Volume 13, Issue 3
September 1988, pages 215-351
pp 215-222 September 1988
The concentration-dependent self-association of α-chymotrypsin is known to be influenced by various factors including the presence of small molecules and autolysis products. In this connection the effect of various amino acids on the self-association of α-chymotrypsin has been studied, as a point of interest, by measuring the sedimentation coefficient of α-chymotrypsin. The influence of an amino acid is seen to be governed by the nature of its side chain. Some amino acids do not affect the self-association of α-chymotrypsin at all while some affect it moderately and some others considerably. Functional groups such as the - OH group of Ser or the phenolic ring of Tyr do not seem to influence self-association behaviour. Based on these effects, amino acids could be categorized into 3 groups. Activity studies in the presence of amino acids indicate that the site of self-association and the active-site are probably mutually exclusive.
pp 223-228 September 1988
Using DNA clones, the physical distance between the linked genesnov andstr inHaemophilus influenzae was estimated. Although none of the cloned inserts contained both the markers, pJ1-8StrR 13 (insert of 18·7 kb) includedstr gene at one end and part ofnov gene at the other end of the insert. By EcoRI restriction analysis and by Southern hybridization, the distance between the two EcoRI sites, cutting at which inactivates the two genes, was estimated to be 17·7 kb. A single continuous EcoRI fragment (containing 4EcoRI sites within it) carrying both the genes intact would need to be 20·4 kb in size. These estimates were confirmed independently using different clones ofnovr andstrr alleles as probes for hybridization with BamHI-digested chromosomal DNA.
pp 229-233 September 1988
Detection of filarial antigen in different groups of sera was carried out by sandwich as well as inhibition enzyme-linked immunosorbent assays using antibody-coated sticks. Both systems were found to be equally sensitive in detecting antigen in 90% of microfilariae carriers. Incorporation of avidin-biotin in the sandwich assay system increased the sensitivity of antigen detection from 10−6 to 10−16 pg. A 67% decrease in the number of false negative results was observed when the sensitive avidin-biotin inhibition enzyme-linked immunosorbent assay system was used for analysis of filaria blood samples.
pp 235-241 September 1988
Ergosterol and cholesterol supplementation resulted in a significant increase (1·5-fold) in the sterol content while phospholipid remained unaffected inMicrosporum gypseum. The levels of phosphatidylethanolamine and phosphatidylcholine increased in ergosterol supplemented cells. However, a decrease in phosphatidylcholine and an increase in phosphatidylethanolamine was observed in cholesterol grown cells. The ratio of unsaturated to saturated fatty acids decreased on ergosterol/cholesterol supplementation. The uptake of amino acids (lysine, glycine and aspartic acid) decreased in sterol supplemented cells. Studies with fluorescent probe l-anilinonaphthalene-8-sulfonate showed structural changes in membrane organisation as evident by increased number of binding sites in such cells.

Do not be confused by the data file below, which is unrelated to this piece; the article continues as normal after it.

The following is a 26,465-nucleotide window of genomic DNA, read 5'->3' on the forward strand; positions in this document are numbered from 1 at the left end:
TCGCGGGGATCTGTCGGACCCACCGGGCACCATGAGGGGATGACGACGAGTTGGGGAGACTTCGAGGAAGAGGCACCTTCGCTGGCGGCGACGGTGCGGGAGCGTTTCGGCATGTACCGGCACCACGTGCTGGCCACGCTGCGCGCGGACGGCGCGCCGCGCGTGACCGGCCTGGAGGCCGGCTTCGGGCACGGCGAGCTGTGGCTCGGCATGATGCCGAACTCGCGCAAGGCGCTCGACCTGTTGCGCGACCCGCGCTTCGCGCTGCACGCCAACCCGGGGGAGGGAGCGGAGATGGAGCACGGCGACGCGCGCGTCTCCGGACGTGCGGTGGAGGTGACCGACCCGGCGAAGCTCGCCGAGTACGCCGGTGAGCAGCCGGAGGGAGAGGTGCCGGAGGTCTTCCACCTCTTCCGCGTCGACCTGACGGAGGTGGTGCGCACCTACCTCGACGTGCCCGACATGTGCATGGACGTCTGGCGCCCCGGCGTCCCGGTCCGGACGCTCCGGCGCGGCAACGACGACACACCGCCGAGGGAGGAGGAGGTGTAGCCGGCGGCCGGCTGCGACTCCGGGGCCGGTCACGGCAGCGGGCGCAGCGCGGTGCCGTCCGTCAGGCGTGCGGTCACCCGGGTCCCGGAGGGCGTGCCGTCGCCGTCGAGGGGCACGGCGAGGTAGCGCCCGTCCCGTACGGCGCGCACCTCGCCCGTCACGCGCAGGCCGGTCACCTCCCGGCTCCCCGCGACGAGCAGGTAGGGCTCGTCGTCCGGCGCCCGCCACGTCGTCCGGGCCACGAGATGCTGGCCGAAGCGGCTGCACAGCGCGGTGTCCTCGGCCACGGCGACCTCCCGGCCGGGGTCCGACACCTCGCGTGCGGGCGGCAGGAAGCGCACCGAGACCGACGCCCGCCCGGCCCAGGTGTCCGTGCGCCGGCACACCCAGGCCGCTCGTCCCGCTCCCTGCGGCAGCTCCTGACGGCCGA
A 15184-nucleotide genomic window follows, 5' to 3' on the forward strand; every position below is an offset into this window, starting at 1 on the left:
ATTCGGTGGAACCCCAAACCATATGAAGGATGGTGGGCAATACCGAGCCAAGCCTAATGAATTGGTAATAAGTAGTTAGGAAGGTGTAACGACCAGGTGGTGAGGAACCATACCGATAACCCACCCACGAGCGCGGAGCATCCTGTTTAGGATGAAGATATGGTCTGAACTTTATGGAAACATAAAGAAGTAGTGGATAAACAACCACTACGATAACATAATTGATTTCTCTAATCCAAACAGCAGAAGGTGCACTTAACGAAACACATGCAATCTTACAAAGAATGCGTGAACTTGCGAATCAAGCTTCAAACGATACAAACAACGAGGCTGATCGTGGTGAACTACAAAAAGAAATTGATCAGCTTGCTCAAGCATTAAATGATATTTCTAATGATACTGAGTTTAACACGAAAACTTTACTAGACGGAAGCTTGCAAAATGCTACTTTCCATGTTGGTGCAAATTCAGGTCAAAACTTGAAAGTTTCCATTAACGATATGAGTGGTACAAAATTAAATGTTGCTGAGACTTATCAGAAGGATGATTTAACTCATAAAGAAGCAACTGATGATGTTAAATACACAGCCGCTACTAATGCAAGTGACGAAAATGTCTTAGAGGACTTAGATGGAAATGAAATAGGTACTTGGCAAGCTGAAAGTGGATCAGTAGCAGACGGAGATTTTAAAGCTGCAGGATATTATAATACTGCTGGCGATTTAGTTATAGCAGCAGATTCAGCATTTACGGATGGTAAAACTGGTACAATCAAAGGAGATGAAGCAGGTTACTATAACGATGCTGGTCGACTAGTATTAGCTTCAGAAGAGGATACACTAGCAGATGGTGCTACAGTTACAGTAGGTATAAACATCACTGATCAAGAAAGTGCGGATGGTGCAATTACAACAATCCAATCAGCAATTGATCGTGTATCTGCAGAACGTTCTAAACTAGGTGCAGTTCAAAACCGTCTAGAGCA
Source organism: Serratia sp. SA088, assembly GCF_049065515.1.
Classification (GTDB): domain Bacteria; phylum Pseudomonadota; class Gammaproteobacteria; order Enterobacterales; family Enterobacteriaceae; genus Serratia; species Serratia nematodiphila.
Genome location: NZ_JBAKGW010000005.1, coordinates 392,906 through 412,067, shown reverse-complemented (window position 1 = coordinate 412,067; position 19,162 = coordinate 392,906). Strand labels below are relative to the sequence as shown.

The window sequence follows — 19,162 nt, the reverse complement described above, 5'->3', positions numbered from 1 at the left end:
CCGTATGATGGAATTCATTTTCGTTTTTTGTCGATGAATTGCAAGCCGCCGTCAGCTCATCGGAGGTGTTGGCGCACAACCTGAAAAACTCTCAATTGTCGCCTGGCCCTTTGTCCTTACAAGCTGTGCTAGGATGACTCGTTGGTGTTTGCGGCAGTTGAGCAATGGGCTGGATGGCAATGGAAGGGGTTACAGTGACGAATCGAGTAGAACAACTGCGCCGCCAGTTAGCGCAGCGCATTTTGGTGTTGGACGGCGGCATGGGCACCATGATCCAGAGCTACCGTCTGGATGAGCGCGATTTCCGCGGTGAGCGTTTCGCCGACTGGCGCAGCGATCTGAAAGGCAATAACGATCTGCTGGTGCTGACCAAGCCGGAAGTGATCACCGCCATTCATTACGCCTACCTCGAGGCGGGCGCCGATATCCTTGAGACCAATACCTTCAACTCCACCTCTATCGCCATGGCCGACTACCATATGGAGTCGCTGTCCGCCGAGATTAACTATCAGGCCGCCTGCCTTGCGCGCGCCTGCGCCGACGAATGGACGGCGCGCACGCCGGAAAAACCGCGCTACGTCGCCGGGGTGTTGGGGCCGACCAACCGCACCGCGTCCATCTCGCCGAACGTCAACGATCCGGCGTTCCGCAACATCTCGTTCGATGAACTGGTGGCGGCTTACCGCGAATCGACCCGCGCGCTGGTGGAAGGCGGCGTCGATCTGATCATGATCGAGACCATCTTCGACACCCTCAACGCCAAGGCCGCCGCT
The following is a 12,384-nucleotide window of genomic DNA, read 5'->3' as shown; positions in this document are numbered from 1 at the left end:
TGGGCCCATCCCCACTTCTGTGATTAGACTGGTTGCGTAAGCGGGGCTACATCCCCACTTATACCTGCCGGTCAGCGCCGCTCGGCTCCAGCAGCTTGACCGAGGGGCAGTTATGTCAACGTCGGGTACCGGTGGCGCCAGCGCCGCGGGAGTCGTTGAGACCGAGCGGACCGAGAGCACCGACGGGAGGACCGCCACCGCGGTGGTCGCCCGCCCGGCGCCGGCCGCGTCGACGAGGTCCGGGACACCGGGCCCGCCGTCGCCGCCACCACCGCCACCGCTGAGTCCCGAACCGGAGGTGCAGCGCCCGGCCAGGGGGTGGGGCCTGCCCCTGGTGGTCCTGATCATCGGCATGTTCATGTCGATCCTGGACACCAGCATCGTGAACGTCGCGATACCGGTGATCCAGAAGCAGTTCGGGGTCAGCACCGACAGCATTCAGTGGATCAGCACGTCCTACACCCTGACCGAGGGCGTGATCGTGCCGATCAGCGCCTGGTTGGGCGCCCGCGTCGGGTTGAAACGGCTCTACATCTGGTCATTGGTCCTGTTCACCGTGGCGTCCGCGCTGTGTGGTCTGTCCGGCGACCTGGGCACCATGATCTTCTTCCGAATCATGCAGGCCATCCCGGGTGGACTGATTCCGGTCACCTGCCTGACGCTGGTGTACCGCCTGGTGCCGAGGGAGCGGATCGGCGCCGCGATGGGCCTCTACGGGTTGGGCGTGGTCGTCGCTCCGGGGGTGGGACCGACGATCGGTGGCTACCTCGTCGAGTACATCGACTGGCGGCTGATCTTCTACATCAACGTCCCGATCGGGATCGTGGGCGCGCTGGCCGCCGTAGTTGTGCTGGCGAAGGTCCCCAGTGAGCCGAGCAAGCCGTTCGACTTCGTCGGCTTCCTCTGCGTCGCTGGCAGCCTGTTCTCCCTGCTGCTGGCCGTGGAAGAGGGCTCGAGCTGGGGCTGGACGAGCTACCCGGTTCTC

pp 243-248 September 1988
The composition, subcellular distribution and rate of synthesis of phospholipids were compared in ethambutol susceptible and resistant strains ofMycobacterium smegmatis. Significant quantitative alterations in phospholipids accompanied the acquisition of resistance, whereas fatty acyl group composition of total phospholipid remained the same in ethambutol resistant and susceptible strains. Cell wall of resistant strain exhibited an accumulation of phospholipids and a decrease in the degree of unsaturation of phospholipid fatty acyl groups. Changes in the cell wall phospholipid composition may contribute to resistance ofMycobacterium smegmatis to ethambutol.
pp 249-256 September 1988
Nick translation of intact rat heart nuclei has shown that the incorporation of [3H]-dATP is greater in hypertrophic heart nuclei than in normal heart nuclei suggesting that hypertrophic heart nuclei have more DNase I sensitive regions than normal heart nuclei. DNase I sensitivity analysis has shown that the rate and extent of digestion of myosin heavy chain genes are greater in hypertrophic than in normal heart nuclei. Dot blot hybridization analysis of myosin heavy chain transcripts from hypertrophic heart nuclei using myosin heavy chain cDNA as probe has shown that the sensitivity of myosin heavy chain genes to DNase I in hypertrophic heart nuclei correlates with myosin heavy chain gene activation and increased number of transcripts.
pp 257-262 September 1988
The effect of carnitine administration on levels of lipid peroxide and activities of superoxide dismutase and catalase was studied in rats administered isoproterenol to induce myocardial infarction. Levels of fatty acid were lower in rats pretreated with carnitine at the peak period and given isoproterenol than the levels in isoproterenoltreated control rats. Lipid peroxides were decreased in the heart at peak infarction in carnitine-treated rats compared to the levels in isoproterenol-treated controls. Activities of superoxide dismutase and catalase showed no change in carnitine-treated animals given isoproterenol compared to those in normal control rats, while they decreased in animals treated with isoproterenol alone.